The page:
Driverless car industry gets a nudge on standards and transparency
(Bloomberg) -- Hundreds of driverless cars have been tested in locations across the U.S. in recent years, but standards are inconsistent and in a handful of cases there have been accidents and even a death.
Now, the federal government wants to improve how those tests are conducted and create more transparency for a nascent industry that seeks to transform how people drive.
The National Highway Traffic Safety Administration is unveiling a voluntary initiative Monday in an attempt to bring together state and local governments along with vehicle makers, such as Alphabet Inc.’s Waymo LLC.
“There clearly have been incidents that have demonstrated difficulties in testing and in areas where testing has fallen short of the safety standards that we all expect,” James Owens, deputy administrator of NHTSA, said in an interview.
While the legal authority over such tests resides with states and the federal government has no plans to mandate standards, the safety administration intends to build a website where the public can see where tests are being held and learn details about how they are conducted, Owens said.
The agency also plans to bring together government officials and the industry so they can share what has worked and what hasn’t, he added. It is hosting a three-day symposium on the topic, starting Monday.
“This is a way to help shed some sunshine, some sunlight on what’s out there,” he said.
Panelists in sessions Wednesday and Thursday will include industry representatives of Waymo, Nuro, Beep, Toyota Motor Corp. and Aurora, according to an agenda.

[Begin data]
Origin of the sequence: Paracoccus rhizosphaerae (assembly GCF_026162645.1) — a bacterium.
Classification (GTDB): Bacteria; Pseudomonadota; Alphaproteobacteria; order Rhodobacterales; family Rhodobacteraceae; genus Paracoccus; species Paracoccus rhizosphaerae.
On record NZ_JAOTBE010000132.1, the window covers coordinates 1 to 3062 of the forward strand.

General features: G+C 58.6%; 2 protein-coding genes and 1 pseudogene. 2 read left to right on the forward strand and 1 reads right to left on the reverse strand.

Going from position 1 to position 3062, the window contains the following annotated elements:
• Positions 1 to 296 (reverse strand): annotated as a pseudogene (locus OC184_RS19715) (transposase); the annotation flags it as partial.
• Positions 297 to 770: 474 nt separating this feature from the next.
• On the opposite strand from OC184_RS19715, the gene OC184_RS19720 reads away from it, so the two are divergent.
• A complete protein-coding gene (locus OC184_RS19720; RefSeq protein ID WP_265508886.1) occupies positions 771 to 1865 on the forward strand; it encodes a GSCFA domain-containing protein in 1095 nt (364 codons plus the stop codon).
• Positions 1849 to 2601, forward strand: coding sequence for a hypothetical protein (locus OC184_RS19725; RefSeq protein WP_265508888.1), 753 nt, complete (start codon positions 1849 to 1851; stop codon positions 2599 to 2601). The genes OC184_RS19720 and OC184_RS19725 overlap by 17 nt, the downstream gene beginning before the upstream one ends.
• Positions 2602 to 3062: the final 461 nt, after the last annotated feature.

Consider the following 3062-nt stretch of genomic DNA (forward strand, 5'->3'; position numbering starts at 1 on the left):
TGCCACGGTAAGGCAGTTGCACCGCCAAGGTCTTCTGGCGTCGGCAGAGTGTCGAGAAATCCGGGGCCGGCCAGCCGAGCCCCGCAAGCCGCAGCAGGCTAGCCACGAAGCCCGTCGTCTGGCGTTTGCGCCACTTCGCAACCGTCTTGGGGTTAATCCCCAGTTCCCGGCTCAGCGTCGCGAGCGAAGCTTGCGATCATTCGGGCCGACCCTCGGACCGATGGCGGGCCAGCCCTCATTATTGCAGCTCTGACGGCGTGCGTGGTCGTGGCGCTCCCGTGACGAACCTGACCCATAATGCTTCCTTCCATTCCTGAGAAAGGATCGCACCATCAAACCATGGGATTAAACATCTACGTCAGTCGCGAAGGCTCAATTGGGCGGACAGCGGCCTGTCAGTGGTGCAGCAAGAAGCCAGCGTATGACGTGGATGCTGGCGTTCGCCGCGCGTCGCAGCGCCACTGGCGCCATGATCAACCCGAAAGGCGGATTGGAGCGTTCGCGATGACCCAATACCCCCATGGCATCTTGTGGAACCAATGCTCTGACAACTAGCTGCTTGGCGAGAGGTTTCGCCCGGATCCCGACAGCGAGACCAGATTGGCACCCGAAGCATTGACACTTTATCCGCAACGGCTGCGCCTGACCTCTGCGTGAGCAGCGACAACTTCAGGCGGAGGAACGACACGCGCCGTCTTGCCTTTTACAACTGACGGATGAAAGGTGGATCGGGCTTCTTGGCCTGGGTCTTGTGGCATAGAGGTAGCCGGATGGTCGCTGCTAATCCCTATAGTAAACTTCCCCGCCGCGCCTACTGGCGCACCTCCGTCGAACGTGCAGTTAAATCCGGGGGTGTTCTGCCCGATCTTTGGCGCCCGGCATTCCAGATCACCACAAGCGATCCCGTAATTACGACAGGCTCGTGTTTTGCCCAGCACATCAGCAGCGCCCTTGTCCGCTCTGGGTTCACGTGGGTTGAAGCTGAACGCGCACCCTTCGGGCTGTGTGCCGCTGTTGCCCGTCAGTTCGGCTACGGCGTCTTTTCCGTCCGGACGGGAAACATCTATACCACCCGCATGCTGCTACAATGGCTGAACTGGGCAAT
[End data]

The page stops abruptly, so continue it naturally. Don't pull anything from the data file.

Fully autonomous vehicles have the potential to dramatically change road travel and to lower highway deaths from factors such as drunk driving. The vehicles remain works in progress, and government agencies are still attempting to adapt existing regulations to the new designs.
NHTSA’s vision for improving testing of such vehicles falls short of recommendations issued last November by the National Transportation Safety Board.
The safety board found multiple failures in how Uber Technologies Inc. conducted tests of a prototype self-driving vehicle in Tempe, Arizona. The Uber vehicle struck and killed a woman in 2018. Its sensors had failed to properly detect the woman, who was jaywalking as she pushed her bicycle across a road. A safety driver in the vehicle was distracted and didn’t brake in time.
The safety agency issued two recommendations to NHTSA to tighten control of such testing by requiring entities to submit safety assessments and to monitor them.
In a March 6 letter to the NTSB, Owens said his agency shares concerns over how testing is conducted, but it believes a voluntary approach “is the best and quickest way to advance the shared goals of public transparency and safety.”
NHTSA is also preparing to release later this year a preliminary outline of possible regulations that would set safety principles for autonomous vehicles, Owens said in the interview.
“We definitely want to make sure, first and foremost, that whatever innovation is occurring, that safety is baked into product design and safety is baked into the testing of the product,” he said.